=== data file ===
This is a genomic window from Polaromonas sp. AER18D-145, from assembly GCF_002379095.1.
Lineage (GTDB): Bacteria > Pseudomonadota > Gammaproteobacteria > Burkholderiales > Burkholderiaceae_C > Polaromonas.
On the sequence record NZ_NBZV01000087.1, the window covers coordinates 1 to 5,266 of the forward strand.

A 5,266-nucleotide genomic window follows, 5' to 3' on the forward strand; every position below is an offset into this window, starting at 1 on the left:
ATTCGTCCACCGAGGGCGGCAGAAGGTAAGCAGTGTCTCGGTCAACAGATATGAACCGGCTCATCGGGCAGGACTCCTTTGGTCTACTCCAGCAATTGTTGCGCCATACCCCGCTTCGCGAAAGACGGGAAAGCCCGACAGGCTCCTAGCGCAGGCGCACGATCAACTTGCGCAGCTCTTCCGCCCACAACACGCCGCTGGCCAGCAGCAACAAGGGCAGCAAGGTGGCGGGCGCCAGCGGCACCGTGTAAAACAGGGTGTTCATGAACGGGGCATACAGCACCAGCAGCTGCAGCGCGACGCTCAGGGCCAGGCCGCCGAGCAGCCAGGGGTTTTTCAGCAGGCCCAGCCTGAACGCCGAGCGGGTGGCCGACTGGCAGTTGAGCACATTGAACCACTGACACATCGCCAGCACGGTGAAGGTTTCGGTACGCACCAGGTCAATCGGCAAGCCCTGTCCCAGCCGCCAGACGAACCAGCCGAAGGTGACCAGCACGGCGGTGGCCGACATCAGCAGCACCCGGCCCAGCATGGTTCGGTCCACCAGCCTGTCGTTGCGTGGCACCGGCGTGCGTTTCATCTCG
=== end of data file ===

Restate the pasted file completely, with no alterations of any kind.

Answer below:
This is a genomic window from Polaromonas sp. AER18D-145, from assembly GCF_002379095.1.
Lineage (GTDB): Bacteria > Pseudomonadota > Gammaproteobacteria > Burkholderiales > Burkholderiaceae_C > Polaromonas.
On the sequence record NZ_NBZV01000087.1, the window covers coordinates 1 to 5,266 of the forward strand.

A 5,266-nucleotide genomic window follows, 5' to 3' on the forward strand; every position below is an offset into this window, starting at 1 on the left:
ATTCGTCCACCGAGGGCGGCAGAAGGTAAGCAGTGTCTCGGTCAACAGATATGAACCGGCTCATCGGGCAGGACTCCTTTGGTCTACTCCAGCAATTGTTGCGCCATACCCCGCTTCGCGAAAGACGGGAAAGCCCGACAGGCTCCTAGCGCAGGCGCACGATCAACTTGCGCAGCTCTTCCGCCCACAACACGCCGCTGGCCAGCAGCAACAAGGGCAGCAAGGTGGCGGGCGCCAGCGGCACCGTGTAAAACAGGGTGTTCATGAACGGGGCATACAGCACCAGCAGCTGCAGCGCGACGCTCAGGGCCAGGCCGCCGAGCAGCCAGGGGTTTTTCAGCAGGCCCAGCCTGAACGCCGAGCGGGTGGCCGACTGGCAGTTGAGCACATTGAACCACTGACACATCGCCAGCACGGTGAAGGTTTCGGTACGCACCAGGTCAATCGGCAAGCCCTGTCCCAGCCGCCAGACGAACCAGCCGAAGGTGACCAGCACGGCGGTGGCCGACATCAGCAGCACCCGGCCCAGCATGGTTCGGTCCACCAGCCTGTCGTTGCGTGGCACCGGCGTGCGTTTCATCTCG